phurlz

phurlz asked:

EXPLAIN JUDE'S LAST LINE PLEASE.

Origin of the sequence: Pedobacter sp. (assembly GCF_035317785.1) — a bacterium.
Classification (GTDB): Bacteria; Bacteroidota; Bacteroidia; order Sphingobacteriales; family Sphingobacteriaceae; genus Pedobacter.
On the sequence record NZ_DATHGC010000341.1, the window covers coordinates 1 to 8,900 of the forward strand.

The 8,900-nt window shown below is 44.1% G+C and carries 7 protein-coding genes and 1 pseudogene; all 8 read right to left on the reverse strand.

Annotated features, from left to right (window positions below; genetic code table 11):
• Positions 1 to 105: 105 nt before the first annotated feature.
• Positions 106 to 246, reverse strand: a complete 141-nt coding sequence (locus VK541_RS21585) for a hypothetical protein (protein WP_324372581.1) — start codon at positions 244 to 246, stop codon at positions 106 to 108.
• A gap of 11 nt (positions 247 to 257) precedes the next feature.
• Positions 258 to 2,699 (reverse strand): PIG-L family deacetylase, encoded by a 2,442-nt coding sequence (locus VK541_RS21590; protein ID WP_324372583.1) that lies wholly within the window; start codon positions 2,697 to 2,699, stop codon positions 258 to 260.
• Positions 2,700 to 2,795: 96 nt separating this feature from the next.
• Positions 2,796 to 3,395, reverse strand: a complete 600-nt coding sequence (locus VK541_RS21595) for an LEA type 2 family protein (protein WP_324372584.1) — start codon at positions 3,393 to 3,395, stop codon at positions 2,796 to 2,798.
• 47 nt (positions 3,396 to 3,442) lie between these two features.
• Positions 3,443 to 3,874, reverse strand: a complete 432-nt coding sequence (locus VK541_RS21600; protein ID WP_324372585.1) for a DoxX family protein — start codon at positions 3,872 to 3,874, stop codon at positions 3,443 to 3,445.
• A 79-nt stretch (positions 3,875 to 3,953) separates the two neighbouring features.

OKAY SO. If you look at evil, evil is going to look right back at you.  This, in my opinion, perfectly tied in with her much earlier line about all monsters being human.  In the beginning, we learned that the “monsters” outside that we originally feared the most were just the tragic end results of Dr. Arden’s horrific human experiments.  They were innocent people who just happened to look like monsters because they were tortured so.  But that story ended fairly quickly after Shelley died.  The real monster there was someone who looked like everyone else, Dr. Arden.  A man who was a monster in his own right, a Nazi doctor who experimented on people in the concentration camps.  For the sake of argument I’m just going to say Anne Frank wasn’t Anne Frank but more likely a girl who perhaps knew her before being sent to the camps and maybe thought Anne had gotten away and held onto the hope that she would too get away from her hell and the hell of millions of people.  And then we have Lana who lives in secret because her world would reject her if they knew she loved women.  She wants nothing more than to rise as a respected journalist because of her own doing.  And then her ambition led her to Briarcliff and Sister Jude who threatened her girlfriend into signing her away for the price of silence about their relationship.  And, as we all know, Lana’s personal hell encompassed imprisonment because of Jude’s discriminations, the horrific daily life of Briarcliff, undergoing conversion therapy to cure a problem she didn’t have, being lied to by the man who killed and skinned her girlfriend and later raped her leaving her with a baby she hated, almost losing hope because she had actually been abandoned, all that fantastically depressing stuff that went on with Lana.  And then there’s Jude who went from the strict enforcer at Briarcliff to the sedated patient whose identity was erased countless times and the only reason she was saved was because the very people she imprisoned sought her out.  And you know everyone else’s stories.  All of this, this was everyone’s personal hell.  This was their worst case scenario.  This wasn’t getting justice or revenge or glory.  This was walking into both the physical and metaphorical place that would tear you to shreds, bit by bit, until every last thought you had ever had became theirs.  You became property.  Something to play with.  Evil is a multi-faceted monster that comes in the form of fear rooted in not understanding (Kit and Lana), of losing the grasp on one’s existence (Jude), the utter lack of humanity (Arden), and the knowledge that you are completely alone and your death will most likely go unnoticed (literally everyone at Briarcliff).  So when Lana stepped into Briarcliff and sought to expose the institution, she instead became a part of it, an unwilling occupant of a place that fed on the utter lack of hope.  Evil, basically.  Evil will stare right back with a thousand scenarios and a thousand different endings and a thousand different stories of people who never got justice.  And it will be a human being.